Social Welfare and
in Historical Perspective
The revolutionary policy developments ushered in during the post–welfare era are best scrutinized in light of social welfare history. In this chapter, we examine the contours of American social welfare as it evolved during the past four centuries. In surveying this historical terrain,1 we pay special attention to the place of religious benevolence in poverty relief. To be sure, our one–chapter treatment of such an expansive period does not enable us to render as detailed an account as that provided by excellent volumes and essays2 devoted exclusively to the history of American social welfare and religious benevolence. Nevertheless, this chapter highlights how key social changes have affected public assistance and religious benevolence in America. Our overview is designed to highlight historical issues that are germane to our investigation—including the role of race, denominationalism, and shifting standards of deservingness in distinguishing the worthy poor from their unworthy counterparts. As our historical rendering makes clear, contemporary welfare debates are a reworking of issues with a long history in American social life. In the end, a keen understanding of complex historical processes enables us to scrutinize more adequately the prospects for faith–based initiatives in twenty–first-century America.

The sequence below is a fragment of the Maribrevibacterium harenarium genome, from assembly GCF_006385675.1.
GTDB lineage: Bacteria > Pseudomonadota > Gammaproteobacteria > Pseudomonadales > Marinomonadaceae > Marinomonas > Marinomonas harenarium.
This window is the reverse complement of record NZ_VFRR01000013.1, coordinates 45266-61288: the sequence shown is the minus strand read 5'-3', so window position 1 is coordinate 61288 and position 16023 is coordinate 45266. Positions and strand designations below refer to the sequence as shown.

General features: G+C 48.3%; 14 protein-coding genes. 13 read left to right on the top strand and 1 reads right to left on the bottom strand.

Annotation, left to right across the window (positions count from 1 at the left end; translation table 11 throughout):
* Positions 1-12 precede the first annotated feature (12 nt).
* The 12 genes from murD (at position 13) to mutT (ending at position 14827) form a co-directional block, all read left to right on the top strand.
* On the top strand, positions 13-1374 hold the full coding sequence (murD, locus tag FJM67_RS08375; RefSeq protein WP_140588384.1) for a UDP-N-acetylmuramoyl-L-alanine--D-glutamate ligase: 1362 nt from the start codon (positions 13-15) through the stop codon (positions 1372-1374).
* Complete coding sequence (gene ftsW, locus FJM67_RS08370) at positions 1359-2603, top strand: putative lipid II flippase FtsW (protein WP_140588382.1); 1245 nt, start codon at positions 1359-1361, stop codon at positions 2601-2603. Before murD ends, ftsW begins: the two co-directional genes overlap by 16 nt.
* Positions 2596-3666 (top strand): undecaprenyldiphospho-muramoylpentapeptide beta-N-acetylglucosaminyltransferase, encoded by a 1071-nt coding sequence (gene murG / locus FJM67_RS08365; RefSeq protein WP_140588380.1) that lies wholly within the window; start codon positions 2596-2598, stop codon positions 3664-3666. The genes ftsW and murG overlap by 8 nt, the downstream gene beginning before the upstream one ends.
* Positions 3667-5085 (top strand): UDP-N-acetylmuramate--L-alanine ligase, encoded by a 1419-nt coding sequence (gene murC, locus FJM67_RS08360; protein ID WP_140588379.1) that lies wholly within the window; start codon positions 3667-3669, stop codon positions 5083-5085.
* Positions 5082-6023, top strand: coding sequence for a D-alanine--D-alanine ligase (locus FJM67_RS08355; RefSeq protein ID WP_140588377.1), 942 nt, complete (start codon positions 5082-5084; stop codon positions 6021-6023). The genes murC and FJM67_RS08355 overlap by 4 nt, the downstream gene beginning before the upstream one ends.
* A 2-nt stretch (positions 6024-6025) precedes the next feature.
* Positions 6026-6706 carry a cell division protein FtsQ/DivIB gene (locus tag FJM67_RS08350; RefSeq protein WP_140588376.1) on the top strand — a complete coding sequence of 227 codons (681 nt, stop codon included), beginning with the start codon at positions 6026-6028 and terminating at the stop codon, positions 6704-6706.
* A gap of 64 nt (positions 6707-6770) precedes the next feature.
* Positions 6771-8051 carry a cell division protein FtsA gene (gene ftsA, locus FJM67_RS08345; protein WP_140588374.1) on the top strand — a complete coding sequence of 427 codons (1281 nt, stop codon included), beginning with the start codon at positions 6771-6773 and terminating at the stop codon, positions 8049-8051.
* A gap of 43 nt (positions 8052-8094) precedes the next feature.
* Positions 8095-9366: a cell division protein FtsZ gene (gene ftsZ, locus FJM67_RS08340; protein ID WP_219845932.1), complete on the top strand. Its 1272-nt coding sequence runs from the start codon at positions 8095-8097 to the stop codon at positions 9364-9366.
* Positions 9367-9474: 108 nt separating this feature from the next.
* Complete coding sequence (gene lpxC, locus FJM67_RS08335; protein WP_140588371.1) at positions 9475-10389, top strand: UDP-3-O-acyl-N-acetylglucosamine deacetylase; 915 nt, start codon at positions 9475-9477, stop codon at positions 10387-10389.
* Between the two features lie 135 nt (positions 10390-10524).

Seventeenth and Eighteenth Centuries
Elizabethan Poor Law, first adopted and applied throughout England in 1601, grew out of a series of tensions rooted in remarkable social